3.5. Post Hoc Multimodality

To assess the model’s ability to know the intrinsic structure of the scenario without receiving explicit information about it, a “post hoc multimodality” approach was adopted. This consisted of generating five trajectories for each of the goals existing in the test scenario. This was calculated through the routes present in the route graph for each scenario of the inD and rounD datasets. Table 1 shows the number of routes and goals present in each scenario.

4. Experiments and Results

4.1. Datasets

In addition to pedestrian-centric approaches, the NGSIM datasets [22,23] were pioneers in covering highway areas, with information obtained from cameras mounted on a skyscraper. Several multi-agent datasets have been developed over the past few years, with a focus on highway scenarios, such as the highD dataset [24] for highway vehicle trajectory prediction. This dataset provides aerial images obtained using a drone located over various locations of the German autobahn, with vehicle labelling ensuring an error below 10 cm. The dataset provides a total of 147 h of drive time on over 100,000 vehicles. The authors of this dataset went further and expanded the concept to urban scenarios, with the inD [25] and rounD [26] datasets recording different intersections and roundabouts, respectively, as well as the novel exiD [27], that covers some stretches at mergings. The Interaction dataset [28] combines all these scenarios, including ramp merging, signalized intersections, and roundabouts. This dataset also provides a diverse range of driving behaviours, including critical manoeuvrers, and even accidents. These situations add value to a trajectory prediction solution and should be evaluated in a qualitative manner. Table 2 overviews the datasets used to develop the experiments.
Finally, while 2D datasets taken from drones or fixed locations from a bird’s eye view are relatively easy to create and label, the ultimate goal is to train models that can be ported to vehicles equipped with onboard sensors and tested in datasets such as NuScenes [29], Argoverse [30] or Prevention [3].

4.2. Goal Analysis

Goal evaluation for each dataset was carried out automatically on the routes contained in the digital map graphs for each scenario. The training was carried out with the real target, and then tests were performed for each of the scenario targets, generating five trajectories for each one and choosing the ones with the lowest error. This approach brings variability to the results and a “post hoc multimodality” method similar to that conducted in other published research, differing in that in this case we are sampling directly in the tests with the possible targets present in each map rather than using a distribution for each mode.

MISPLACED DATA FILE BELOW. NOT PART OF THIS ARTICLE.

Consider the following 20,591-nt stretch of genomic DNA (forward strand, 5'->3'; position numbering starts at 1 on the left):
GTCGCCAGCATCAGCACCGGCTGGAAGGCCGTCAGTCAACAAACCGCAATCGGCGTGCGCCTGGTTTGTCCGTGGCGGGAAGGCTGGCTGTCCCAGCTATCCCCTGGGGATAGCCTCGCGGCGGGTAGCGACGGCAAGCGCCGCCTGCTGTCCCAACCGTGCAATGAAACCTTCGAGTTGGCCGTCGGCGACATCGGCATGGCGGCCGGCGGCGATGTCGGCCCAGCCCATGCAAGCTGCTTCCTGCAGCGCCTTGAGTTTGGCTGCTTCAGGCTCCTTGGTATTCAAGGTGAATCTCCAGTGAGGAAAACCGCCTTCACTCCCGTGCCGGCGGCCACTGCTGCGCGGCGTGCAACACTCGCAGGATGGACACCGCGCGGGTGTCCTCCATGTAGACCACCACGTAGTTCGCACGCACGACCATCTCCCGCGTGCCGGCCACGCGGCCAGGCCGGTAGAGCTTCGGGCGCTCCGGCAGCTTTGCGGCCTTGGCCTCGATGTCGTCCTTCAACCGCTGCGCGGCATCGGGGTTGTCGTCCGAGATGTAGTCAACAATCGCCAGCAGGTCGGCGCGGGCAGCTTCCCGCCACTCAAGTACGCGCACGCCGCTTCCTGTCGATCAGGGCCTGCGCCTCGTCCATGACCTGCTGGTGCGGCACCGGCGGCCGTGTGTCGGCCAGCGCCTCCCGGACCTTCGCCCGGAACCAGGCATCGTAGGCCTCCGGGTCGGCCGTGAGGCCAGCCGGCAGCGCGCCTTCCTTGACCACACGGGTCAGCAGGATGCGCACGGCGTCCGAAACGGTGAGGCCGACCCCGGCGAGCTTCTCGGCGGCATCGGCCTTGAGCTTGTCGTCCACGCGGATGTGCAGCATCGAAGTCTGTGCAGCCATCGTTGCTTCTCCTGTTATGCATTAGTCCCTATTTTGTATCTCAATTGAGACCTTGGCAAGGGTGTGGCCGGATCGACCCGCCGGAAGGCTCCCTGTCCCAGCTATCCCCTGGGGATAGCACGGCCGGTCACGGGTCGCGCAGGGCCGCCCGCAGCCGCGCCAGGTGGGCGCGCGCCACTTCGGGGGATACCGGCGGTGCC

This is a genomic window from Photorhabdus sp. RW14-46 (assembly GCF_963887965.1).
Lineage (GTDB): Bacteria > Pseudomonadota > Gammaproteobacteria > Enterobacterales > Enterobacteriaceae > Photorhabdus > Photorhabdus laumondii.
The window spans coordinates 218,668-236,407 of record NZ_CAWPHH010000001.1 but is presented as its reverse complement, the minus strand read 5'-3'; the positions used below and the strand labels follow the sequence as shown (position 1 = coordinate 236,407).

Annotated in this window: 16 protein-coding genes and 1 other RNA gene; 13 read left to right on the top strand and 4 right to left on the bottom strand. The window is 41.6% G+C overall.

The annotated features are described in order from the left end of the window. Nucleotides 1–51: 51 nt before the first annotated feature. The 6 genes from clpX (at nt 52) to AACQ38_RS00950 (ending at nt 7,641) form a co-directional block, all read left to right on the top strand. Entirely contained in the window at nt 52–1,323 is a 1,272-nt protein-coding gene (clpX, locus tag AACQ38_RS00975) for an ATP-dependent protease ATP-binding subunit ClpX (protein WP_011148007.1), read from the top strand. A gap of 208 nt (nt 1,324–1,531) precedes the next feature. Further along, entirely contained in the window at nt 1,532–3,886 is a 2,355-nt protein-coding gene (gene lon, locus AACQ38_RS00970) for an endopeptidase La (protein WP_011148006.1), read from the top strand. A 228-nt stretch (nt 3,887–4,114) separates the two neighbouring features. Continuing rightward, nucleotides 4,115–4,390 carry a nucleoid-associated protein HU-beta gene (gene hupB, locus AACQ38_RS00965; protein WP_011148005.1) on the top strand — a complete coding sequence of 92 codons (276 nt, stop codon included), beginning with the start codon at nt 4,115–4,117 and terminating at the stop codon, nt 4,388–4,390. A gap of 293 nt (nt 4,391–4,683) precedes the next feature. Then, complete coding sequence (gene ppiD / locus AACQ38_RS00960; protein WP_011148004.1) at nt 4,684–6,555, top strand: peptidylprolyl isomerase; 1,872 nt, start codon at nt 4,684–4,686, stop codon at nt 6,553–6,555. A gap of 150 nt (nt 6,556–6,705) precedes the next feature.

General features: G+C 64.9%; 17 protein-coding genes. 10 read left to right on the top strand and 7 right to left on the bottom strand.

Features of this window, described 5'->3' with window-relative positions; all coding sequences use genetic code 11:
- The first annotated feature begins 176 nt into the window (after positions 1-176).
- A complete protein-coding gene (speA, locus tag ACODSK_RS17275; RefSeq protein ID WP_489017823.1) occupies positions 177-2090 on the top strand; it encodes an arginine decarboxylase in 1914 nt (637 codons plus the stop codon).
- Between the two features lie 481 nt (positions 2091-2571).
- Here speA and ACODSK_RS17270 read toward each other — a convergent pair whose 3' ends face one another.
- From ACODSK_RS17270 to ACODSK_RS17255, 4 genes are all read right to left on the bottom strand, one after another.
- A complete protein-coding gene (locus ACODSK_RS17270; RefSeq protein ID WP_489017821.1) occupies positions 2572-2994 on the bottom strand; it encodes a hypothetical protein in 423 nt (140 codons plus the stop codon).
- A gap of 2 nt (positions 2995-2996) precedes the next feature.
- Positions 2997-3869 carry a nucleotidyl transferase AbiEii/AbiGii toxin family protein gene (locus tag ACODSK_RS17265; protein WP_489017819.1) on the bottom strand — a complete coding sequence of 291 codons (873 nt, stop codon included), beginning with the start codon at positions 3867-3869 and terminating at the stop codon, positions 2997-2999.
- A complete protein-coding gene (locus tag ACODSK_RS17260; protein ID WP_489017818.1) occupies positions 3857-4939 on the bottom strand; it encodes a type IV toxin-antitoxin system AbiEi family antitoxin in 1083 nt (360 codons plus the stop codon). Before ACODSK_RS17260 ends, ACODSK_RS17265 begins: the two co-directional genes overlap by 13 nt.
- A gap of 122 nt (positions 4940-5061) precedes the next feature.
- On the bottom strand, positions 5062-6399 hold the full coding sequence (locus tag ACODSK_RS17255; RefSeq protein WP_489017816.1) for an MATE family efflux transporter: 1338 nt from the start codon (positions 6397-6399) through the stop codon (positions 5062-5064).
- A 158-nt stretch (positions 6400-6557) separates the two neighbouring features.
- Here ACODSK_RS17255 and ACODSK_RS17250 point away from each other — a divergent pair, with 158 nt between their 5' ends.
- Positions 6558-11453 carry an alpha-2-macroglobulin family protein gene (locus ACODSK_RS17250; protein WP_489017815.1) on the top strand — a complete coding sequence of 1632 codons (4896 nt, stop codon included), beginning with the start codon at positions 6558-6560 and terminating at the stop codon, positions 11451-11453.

4.3. Evaluation Metrics

The metrics employed are the state-of-the-art standards for the datasets considered here, average displacement error (ADE) and final displacement error (FDE). The ADE/MAD calculates the difference in the L2 norm between the 12 points of the predicted trajectory and compares them with the respective ground truth in metres, while the FDE/FAD only accounts for the last observation of this prediction. Thus, the ADE indicates a general fit of the predicted and actual trajectories. This can be questionable, as the predicted trajectories cannot deviate too far from the actual trajectory but enter prohibited zones for the corresponding agent, leading to situations where the predictions for vehicles end up entering pedestrian pavements. Due to this, other metrics are considered in this work, such as the off-road rate or miss-rate, that will be explored in future tests with the datasets that embody them. The experiments performed in this case (i.e., for quantitative analysis) have been deployed with the real goal corresponding to each agent, while the complete analysis of the “post hoc multimodality” is reserved for the qualitative analysis. Implementing typical metrics, such as min-ADE, are more commonly used in other datasets than the ones involved in our work.

4.4. inD: Comparative Results